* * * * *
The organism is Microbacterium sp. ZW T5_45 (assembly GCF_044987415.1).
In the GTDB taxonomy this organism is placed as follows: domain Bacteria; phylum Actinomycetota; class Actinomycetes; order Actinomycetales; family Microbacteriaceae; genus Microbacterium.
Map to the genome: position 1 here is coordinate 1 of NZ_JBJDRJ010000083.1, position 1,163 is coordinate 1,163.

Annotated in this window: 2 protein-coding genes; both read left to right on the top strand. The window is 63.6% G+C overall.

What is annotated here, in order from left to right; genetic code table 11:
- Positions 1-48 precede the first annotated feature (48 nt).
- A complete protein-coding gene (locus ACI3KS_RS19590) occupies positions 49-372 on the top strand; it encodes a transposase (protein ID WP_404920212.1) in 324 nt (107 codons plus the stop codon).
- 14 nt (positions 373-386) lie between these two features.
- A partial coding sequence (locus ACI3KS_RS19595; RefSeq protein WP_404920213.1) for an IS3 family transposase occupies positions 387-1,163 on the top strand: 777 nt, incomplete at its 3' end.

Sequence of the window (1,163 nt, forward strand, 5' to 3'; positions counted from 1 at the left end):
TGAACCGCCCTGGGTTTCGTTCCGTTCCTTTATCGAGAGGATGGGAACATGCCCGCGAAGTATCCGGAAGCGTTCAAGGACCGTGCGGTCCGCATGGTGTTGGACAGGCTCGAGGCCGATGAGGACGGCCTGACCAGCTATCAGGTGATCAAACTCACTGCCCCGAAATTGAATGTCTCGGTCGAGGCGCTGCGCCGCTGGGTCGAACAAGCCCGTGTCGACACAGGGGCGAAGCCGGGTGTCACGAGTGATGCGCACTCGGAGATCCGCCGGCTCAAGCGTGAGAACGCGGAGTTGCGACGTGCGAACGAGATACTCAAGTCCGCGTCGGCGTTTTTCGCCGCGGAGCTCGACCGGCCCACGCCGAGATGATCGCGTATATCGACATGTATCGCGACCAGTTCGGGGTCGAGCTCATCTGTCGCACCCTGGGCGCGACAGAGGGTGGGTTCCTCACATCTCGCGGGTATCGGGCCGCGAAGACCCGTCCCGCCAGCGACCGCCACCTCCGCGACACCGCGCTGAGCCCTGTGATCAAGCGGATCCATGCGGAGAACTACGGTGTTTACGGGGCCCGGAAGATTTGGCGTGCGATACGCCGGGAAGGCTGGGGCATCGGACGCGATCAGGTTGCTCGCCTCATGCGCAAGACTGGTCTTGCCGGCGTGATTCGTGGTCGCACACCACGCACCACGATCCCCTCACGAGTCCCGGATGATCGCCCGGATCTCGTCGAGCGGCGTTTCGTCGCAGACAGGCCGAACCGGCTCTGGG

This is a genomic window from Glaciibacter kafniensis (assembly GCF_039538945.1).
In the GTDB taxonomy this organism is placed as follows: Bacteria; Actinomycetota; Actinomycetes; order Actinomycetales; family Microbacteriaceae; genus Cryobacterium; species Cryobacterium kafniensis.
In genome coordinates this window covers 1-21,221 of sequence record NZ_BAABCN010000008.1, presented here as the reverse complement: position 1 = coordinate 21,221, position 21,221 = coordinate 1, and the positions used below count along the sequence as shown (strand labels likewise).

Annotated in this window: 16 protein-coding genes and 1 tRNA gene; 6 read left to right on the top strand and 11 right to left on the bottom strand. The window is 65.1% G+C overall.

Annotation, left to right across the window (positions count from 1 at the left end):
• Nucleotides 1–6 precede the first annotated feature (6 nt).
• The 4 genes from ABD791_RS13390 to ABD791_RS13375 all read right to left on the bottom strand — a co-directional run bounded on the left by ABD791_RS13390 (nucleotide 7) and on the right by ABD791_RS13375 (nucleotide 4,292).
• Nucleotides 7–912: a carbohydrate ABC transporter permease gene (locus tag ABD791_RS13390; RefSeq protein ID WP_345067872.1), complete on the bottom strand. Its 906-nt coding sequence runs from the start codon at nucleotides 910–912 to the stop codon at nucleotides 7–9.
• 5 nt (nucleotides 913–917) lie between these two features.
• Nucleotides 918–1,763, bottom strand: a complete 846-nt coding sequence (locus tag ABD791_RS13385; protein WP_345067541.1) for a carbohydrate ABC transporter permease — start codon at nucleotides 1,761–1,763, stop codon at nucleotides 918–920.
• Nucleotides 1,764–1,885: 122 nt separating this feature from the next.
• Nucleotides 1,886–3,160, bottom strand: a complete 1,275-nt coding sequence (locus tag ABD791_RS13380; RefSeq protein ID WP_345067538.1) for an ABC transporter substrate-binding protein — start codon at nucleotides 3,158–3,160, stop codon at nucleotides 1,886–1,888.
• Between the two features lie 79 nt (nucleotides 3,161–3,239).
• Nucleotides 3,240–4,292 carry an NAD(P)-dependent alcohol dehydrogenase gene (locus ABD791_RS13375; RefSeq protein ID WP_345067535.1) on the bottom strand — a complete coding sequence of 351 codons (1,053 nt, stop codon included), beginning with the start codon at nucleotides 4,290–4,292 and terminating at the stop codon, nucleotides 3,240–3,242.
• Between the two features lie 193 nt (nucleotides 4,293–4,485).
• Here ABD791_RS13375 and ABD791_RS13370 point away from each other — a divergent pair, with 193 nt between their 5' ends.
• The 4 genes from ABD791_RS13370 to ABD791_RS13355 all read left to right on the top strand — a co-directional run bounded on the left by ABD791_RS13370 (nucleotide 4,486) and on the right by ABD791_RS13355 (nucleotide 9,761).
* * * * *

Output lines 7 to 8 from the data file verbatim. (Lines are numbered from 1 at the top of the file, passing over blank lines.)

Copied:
- A complete protein-coding gene (locus ACI3KS_RS19590) occupies positions 49-372 on the top strand; it encodes a transposase (protein ID WP_404920212.1) in 324 nt (107 codons plus the stop codon).
- 14 nt (positions 373-386) lie between these two features.